Kenny Rogers tribute artist Marty Edwards learned not to be a gambler with his health.
The Peachland performer now uses his platform to encourage men, specifically, to be screened for cancer.
Edwards, along with Dolly Parton tribute artist Wendy Engler, are set to perform a show of country classics and Christmas songs at the Cleland Theatre on Nov. 16. Some of the proceeds from the night will be donated to the B.C. Cancer Foundation.
“I was fortunate. I think back on it and I was an idiot. I was 67 before I had my first colonoscopy,” he said.
The colonoscopy was done in January 2016 and it revealed Edwards had three spots of cancer and a blockage in his colon.
“Unfortunately the places were not close together and essentially they had to take all my colon. The six to eight weeks post surgery were brutal,” he said.
Although concerned about the cancer, Edwards was also worried he might lose his signature Kenny Rogers voice. During the surgery, he was intubated so there was risk his vocal chords could be damaged.
Although medical professionals were careful, it took two months for his voice to return.
“At eight weeks the recovery started to happen really fast. I had amazing surgeons, a lot of positive thoughts and prayers. The key really is that early detection.”
Edwards recently had a screening and he remains cancer free. He talks about his health scare during his shows.
“I just like to take the opportunity to get that message out there loud and clear that early detection is the best way to deal with these things,” he said.
Edwards, a lifelong entertainer who’s played in a number of bands over the years, started doing a Kenny Rogers tribute about 20 years ago. While working on an album of his own, Edwards was encouraged by a producer to try out the well-known Gambler, Lucille and Lady singer’s style. He certainly had the looks even then — white hair, white beard.
“He asked me if I ever thought about doing a Kenny Rogers tribute. I’d always sang his songs. I always enjoyed him and thought it was great music but I had never tried to emulate him,” he said.
After reading about a two-year-old child who died from neglect and abuse, Edwards and his wife decided to put on a benefit concert to raise money for children.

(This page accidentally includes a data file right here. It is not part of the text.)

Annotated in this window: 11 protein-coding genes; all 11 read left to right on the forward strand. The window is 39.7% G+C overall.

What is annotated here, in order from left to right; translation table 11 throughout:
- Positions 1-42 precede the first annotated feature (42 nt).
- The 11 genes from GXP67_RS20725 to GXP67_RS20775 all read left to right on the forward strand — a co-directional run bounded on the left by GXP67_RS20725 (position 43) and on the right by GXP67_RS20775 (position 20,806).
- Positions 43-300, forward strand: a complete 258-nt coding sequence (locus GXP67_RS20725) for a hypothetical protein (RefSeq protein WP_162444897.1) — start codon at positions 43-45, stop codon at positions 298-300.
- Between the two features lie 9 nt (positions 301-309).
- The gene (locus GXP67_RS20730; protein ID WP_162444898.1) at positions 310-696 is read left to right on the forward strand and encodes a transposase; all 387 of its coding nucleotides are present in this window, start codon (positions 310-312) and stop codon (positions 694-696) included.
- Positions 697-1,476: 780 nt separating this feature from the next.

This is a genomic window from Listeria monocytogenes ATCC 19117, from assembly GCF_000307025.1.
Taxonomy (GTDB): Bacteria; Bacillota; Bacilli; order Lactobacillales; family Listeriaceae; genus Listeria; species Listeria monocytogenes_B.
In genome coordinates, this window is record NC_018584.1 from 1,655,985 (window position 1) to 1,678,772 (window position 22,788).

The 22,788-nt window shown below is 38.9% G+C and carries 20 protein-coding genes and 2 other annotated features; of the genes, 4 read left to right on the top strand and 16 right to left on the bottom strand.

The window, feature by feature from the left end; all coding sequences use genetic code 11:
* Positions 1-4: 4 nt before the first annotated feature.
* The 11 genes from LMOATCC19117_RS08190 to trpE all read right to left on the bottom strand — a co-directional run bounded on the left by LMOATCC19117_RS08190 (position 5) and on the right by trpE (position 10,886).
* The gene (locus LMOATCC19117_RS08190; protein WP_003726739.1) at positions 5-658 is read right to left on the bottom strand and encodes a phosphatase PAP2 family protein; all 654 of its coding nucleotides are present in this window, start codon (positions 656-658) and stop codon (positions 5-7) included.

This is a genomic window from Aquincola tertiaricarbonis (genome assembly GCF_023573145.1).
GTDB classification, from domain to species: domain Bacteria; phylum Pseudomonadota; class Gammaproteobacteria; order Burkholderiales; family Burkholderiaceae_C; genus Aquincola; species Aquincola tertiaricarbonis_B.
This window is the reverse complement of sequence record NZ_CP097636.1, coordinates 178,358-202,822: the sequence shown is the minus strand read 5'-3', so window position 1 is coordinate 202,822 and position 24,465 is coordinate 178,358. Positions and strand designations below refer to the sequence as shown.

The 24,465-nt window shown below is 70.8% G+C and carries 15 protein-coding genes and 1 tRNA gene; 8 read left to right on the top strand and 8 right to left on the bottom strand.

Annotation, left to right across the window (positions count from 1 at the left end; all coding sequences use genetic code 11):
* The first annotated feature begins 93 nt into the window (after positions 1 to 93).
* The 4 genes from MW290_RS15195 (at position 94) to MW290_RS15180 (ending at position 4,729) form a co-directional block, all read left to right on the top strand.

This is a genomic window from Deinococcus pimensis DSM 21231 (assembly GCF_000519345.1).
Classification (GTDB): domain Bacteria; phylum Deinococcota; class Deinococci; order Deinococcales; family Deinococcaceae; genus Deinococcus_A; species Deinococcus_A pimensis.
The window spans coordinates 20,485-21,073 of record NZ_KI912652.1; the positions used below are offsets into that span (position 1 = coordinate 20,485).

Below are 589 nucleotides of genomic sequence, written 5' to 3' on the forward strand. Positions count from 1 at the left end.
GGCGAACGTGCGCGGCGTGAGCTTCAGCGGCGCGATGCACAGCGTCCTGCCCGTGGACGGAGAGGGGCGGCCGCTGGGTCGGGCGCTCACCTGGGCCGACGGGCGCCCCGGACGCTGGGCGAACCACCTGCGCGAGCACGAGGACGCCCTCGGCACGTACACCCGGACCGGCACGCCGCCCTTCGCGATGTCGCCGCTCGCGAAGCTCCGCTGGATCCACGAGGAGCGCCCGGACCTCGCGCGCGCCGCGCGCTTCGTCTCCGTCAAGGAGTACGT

“I put the Kenny Rogers thing in for something different. I did three songs and it went over really well. We did the benefit for a number of years when I was living on the coast,” he said. “I worked at it and tried to get the look down a bit better and the mannerisms. My wife started sending out materials to agents and venues and it got to the point I turned down more work than I did.”
Edwards met Dolly tribute artist Engler about seven years ago while they were both doing a show in Michigan. At the time she was crooning the songs of Patsy Cline.
“A couple years later I asked her if she might be interested in doing Dolly. She thought it was a possibility but she was tied up doing Cher in Legends in Concert. After that was over, we were finally able to do something. It’s great. We have a great rapport on stage and we’re great friends off stage,” he said.
Edwards said there are different types of tribute artists — ones that do multiple people and others that just do one.
“When I’m not doing Kenny, I do myself,” he said. “I have a couple different shows I do. One is a salute to Tom Jones and Roy Orbison. I don’t have the look of them but it appeals to a certain demographic. My solo shows are 60s and 70s covers with a band.”
Edwards has met Kenny Rogers several times over the years and the iconic country western star is even a fan of his Facebook Page, Kinda Kenny Rogers.
“He’s been great to me. He told a New York City law firm that I was his favourite impersonator. That meant a lot to me,” he said.
Both the real Kenny Rogers and Dolly Parton officially stopped performing in late October of this year.
“We’re really proud that we can keep their performances alive through our shows,” he said.
On Nov. 16 concert goers will be treated to a mix of classic Kenny Rogers, Dolly Parton songs and duets and festive songs.
“I like to say to folks coming to the show that they’re going to hear all their favourite songs but the problem is there’s so many we can’t get them all into one show but there definitely will be many,” he said with a laugh.
Tickets are $48 for the show happening on Nov. 16 at Cleland Community Theatre.
Tickets are available at etixnow.com or charge by phone 888-790-1477 or at the door.
The show starts at 7:30 p.m.